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I am one of the forecasters at the NWS Forecast Office in Norman Oklahoma. I was responsible for the afternoon public forecasts on December 8 and December 12. References to forecast challenges are mostly based on my own observations of the weather situation on those two days. The map presented above was created by Doug Speheger, another forecaster at this office.
The main concern on the 8th was the long-awaited arctic cold front that was predicted to plunge through the central and southern Plains on the 10th and 11th. The Medium-Range Forecast model (MRF) had suggested the possibility of such a front about 12 days ahead of time (including some extrapolation of the 10-day forecast). By the 8th, however, the MRF and several other models were showing only a glancing blow of arctic air. This is a common problem with the models and I elected to retain the major cool-down that was already in our public forecasts.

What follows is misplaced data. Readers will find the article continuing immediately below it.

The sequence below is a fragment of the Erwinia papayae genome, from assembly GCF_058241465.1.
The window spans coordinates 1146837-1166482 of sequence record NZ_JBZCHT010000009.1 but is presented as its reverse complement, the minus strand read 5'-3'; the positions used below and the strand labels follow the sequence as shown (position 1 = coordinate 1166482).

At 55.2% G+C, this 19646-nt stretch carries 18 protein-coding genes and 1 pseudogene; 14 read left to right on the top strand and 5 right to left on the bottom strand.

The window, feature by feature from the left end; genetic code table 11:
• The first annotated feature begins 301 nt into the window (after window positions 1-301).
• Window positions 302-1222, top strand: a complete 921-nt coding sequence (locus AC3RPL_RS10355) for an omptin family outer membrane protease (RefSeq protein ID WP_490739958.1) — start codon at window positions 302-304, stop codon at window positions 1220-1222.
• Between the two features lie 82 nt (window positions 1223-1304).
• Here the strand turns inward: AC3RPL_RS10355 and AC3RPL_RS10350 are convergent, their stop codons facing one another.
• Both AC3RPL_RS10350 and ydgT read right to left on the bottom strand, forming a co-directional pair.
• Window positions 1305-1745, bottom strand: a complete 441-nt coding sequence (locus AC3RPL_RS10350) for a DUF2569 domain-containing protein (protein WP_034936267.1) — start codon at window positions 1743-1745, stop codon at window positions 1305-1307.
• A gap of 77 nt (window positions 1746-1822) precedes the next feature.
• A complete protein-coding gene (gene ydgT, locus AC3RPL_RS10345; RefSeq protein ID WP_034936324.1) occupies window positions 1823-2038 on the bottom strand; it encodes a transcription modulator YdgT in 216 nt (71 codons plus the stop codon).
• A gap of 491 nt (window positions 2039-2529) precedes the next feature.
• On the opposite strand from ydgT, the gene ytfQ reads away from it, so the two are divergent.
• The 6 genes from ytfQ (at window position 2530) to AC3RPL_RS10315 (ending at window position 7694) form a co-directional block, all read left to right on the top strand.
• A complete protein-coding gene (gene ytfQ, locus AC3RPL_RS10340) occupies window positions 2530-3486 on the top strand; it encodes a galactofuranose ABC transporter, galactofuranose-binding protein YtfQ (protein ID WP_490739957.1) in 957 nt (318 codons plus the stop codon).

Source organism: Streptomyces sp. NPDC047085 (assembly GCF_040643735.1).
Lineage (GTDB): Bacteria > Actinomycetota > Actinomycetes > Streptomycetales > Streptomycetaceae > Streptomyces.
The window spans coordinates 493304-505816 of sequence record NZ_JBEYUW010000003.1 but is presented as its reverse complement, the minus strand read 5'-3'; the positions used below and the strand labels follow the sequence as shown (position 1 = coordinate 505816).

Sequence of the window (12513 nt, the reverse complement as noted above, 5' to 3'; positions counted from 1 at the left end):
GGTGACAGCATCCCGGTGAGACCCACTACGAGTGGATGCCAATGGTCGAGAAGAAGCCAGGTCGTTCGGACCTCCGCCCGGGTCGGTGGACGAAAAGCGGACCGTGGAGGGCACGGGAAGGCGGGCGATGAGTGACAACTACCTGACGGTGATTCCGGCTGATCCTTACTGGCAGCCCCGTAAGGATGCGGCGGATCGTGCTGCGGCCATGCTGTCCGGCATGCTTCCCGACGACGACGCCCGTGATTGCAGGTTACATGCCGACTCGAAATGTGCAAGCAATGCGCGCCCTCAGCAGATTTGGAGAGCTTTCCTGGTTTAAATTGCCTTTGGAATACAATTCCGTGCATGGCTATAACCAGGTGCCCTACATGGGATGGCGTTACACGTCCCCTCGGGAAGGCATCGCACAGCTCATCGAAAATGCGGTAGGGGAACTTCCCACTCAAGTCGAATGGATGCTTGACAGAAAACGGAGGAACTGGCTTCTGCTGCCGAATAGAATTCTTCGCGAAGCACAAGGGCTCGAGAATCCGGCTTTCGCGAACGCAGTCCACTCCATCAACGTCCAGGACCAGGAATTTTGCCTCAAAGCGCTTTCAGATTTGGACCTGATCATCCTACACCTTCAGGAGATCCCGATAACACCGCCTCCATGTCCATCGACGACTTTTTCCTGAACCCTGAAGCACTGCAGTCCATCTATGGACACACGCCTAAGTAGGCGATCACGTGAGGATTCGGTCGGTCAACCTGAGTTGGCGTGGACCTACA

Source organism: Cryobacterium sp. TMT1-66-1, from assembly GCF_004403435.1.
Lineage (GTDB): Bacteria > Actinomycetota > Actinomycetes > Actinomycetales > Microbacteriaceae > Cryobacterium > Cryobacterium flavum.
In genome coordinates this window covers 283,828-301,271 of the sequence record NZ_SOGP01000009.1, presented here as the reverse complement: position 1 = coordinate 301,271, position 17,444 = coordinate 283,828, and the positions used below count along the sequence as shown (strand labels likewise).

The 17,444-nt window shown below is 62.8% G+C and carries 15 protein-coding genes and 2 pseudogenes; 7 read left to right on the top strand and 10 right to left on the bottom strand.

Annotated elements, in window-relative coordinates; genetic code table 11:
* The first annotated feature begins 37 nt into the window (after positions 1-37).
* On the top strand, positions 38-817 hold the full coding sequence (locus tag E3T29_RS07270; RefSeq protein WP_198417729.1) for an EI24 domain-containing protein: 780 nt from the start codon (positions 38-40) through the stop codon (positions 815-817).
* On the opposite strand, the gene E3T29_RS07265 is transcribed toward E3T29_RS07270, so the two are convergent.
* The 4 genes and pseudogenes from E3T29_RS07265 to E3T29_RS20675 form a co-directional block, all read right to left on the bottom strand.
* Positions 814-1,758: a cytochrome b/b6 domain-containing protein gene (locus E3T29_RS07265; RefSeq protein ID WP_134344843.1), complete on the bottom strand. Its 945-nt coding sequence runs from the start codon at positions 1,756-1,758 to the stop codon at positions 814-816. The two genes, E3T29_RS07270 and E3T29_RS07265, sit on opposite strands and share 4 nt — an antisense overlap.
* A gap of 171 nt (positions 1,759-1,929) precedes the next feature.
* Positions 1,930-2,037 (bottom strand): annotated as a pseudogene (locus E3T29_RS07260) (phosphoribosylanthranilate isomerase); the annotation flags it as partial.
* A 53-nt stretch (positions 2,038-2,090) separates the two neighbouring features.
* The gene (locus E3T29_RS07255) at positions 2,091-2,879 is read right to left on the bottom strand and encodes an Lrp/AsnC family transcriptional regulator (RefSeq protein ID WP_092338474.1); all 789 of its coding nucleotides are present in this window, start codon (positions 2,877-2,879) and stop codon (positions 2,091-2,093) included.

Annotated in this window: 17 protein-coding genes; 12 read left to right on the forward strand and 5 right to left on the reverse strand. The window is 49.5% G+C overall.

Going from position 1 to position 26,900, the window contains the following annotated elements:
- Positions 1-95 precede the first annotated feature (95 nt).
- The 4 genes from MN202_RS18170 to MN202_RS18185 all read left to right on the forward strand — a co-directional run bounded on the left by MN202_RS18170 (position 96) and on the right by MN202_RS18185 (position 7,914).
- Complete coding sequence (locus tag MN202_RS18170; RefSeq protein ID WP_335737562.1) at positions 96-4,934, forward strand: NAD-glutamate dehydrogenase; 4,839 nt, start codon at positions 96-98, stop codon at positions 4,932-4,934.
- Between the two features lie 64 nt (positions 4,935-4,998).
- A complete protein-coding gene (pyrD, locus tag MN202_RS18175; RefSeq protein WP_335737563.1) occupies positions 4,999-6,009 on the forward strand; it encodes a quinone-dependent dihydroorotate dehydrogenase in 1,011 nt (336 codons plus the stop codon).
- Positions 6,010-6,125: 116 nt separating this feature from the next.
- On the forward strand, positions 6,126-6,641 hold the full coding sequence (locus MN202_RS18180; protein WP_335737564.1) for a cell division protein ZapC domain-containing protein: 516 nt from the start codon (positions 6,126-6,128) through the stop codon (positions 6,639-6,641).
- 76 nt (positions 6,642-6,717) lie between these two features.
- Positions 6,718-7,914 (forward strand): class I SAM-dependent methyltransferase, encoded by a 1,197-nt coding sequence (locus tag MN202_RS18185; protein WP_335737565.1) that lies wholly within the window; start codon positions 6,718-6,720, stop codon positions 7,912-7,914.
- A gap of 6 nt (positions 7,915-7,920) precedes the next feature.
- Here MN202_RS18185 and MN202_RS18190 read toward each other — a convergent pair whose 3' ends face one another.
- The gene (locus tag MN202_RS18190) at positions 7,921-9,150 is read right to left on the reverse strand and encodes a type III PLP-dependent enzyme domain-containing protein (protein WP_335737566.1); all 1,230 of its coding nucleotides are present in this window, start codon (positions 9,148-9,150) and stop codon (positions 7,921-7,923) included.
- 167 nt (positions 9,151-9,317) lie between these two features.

We also noted that the medium-range models showed a wave in the jet stream (a "short-wave" trough) approaching our forecast area on Tuesday, the 12th. If the arctic air behaved as we forecast, as opposed to how the models handled it, the precipitation associated with that wave would be either ice or snow, rather than relatively harmless rain. Most of our forecasts from Friday the 8th and over the weekend mentioned a chance of snow or freezing drizzle on the 12th and 13th.